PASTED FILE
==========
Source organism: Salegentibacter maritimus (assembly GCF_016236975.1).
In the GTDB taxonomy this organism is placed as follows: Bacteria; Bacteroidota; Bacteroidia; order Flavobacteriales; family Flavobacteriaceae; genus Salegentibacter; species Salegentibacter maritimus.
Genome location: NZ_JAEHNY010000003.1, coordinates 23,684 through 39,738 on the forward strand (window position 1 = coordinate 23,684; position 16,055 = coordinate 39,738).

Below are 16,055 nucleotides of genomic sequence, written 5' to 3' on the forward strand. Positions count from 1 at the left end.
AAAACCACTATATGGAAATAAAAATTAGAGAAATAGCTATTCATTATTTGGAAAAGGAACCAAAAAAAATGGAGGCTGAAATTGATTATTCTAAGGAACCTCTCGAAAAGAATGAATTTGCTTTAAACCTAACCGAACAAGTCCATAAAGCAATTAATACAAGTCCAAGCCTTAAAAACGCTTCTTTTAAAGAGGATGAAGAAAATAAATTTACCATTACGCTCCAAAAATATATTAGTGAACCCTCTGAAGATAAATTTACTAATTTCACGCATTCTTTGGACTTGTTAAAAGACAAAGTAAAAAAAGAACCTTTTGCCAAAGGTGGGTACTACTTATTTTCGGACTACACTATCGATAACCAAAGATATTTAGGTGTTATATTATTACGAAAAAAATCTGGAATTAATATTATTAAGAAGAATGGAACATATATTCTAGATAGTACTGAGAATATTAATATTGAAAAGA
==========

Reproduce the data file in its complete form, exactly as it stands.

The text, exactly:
Source organism: Salegentibacter maritimus (assembly GCF_016236975.1).
In the GTDB taxonomy this organism is placed as follows: Bacteria; Bacteroidota; Bacteroidia; order Flavobacteriales; family Flavobacteriaceae; genus Salegentibacter; species Salegentibacter maritimus.
Genome location: NZ_JAEHNY010000003.1, coordinates 23,684 through 39,738 on the forward strand (window position 1 = coordinate 23,684; position 16,055 = coordinate 39,738).

Below are 16,055 nucleotides of genomic sequence, written 5' to 3' on the forward strand. Positions count from 1 at the left end.
AAAACCACTATATGGAAATAAAAATTAGAGAAATAGCTATTCATTATTTGGAAAAGGAACCAAAAAAAATGGAGGCTGAAATTGATTATTCTAAGGAACCTCTCGAAAAGAATGAATTTGCTTTAAACCTAACCGAACAAGTCCATAAAGCAATTAATACAAGTCCAAGCCTTAAAAACGCTTCTTTTAAAGAGGATGAAGAAAATAAATTTACCATTACGCTCCAAAAATATATTAGTGAACCCTCTGAAGATAAATTTACTAATTTCACGCATTCTTTGGACTTGTTAAAAGACAAAGTAAAAAAAGAACCTTTTGCCAAAGGTGGGTACTACTTATTTTCGGACTACACTATCGATAACCAAAGATATTTAGGTGTTATATTATTACGAAAAAAATCTGGAATTAATATTATTAAGAAGAATGGAACATATATTCTAGATAGTACTGAGAATATTAATATTGAAAAGA